Chanakya: India’s new template for the neighbourhood
On Thursday, Indian security forces thwarted a bid by terrorists belonging to the Jaish-e-Mohammed — who, intelligence reports suggested, had been sent in to conduct a terror attack ahead of the district-level elections in Jammu and Kashmir.
There is little doubt that this could not have happened without a green signal from Pakistan’s establishment — which wants to ensure violence in Kashmir to portray a land in turmoil, generate international attention, prevent any kind of election which may be seen as legitimising India’s control in the region, especially after the constitutional changes of 2019, and distract public attention within Pakistan from the domestic political turmoil.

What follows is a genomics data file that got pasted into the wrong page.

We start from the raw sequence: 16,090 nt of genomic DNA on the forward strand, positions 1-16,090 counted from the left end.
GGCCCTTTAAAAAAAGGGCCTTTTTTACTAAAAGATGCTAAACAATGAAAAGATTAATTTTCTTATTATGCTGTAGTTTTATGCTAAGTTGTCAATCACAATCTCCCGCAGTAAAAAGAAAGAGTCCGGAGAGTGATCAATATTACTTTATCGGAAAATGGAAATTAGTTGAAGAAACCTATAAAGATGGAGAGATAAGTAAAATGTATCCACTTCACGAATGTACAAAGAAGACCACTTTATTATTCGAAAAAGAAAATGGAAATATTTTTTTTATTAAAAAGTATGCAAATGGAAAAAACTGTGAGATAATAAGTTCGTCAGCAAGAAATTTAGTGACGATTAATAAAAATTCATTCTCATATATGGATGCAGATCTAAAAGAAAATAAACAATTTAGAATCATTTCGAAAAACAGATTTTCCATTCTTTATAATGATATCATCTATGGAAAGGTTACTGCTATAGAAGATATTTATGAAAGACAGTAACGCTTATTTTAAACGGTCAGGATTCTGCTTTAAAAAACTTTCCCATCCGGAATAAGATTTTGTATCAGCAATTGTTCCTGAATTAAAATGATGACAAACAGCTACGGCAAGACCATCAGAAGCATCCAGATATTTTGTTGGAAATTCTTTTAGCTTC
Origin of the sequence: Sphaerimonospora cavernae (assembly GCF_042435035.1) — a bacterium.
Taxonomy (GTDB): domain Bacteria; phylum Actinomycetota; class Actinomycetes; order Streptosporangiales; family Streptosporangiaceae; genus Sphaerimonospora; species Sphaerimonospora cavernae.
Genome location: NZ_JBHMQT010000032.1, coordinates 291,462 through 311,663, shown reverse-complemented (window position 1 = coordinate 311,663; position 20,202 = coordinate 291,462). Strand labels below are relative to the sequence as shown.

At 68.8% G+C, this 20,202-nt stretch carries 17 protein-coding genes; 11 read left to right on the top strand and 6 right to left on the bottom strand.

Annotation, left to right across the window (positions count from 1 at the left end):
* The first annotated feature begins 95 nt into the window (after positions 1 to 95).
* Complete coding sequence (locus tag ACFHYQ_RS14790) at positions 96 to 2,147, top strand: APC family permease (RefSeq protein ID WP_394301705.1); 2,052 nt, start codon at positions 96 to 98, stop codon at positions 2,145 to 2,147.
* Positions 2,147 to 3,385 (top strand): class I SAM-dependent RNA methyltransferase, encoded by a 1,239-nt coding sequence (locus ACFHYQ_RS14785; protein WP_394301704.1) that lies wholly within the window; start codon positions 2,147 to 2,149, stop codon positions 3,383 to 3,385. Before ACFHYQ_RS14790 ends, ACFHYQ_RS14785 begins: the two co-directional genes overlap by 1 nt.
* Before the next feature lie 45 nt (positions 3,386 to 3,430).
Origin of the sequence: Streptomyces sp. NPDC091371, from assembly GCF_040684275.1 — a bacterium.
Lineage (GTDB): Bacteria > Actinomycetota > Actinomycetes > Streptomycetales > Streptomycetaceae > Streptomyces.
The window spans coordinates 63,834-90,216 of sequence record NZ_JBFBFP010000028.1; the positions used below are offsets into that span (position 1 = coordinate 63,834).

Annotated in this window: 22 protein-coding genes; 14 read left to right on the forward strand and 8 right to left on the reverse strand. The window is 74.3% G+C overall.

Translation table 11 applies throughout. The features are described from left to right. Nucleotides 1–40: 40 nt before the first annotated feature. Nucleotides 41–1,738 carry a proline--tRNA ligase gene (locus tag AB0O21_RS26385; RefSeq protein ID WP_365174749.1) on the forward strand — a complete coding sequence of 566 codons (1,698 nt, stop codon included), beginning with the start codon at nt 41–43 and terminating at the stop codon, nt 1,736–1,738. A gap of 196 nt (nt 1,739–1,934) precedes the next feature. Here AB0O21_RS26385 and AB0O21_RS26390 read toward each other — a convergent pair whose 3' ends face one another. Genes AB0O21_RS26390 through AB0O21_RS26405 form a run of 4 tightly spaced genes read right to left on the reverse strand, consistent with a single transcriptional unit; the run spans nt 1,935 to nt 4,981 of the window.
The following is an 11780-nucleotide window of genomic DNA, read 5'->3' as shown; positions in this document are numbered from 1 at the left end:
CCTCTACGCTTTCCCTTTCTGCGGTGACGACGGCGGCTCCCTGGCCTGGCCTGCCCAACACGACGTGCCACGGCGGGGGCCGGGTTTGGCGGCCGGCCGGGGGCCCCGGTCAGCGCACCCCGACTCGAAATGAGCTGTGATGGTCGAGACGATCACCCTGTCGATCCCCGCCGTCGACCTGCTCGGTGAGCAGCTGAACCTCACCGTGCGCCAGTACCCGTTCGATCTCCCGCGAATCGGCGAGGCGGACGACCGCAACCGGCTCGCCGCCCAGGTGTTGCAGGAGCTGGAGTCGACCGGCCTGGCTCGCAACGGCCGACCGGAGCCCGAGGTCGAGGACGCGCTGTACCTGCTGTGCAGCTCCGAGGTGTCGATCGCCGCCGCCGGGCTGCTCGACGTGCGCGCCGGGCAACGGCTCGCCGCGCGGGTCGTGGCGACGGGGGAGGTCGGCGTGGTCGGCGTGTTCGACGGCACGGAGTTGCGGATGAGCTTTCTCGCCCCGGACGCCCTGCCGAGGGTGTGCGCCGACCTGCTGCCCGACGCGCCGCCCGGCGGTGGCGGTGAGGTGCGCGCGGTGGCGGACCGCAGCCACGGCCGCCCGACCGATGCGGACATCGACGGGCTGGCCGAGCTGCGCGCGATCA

India is aware of not just the specific challenge from Pakistan — a state that is happy to sponsor violence for its ends in violation of every international law and norm. New Delhi is also aware that managing the larger neighbourhood is inextricably linked to domestic stability, external power projection, and retaining its influence regionally at a time when China is actively intervening in the smaller countries of South Asia with the explicit objective of undermining Indian interests.
In this backdrop, what are the elements India should consider while evolving its neighbourhood policy? Chanakya proposes a five point template.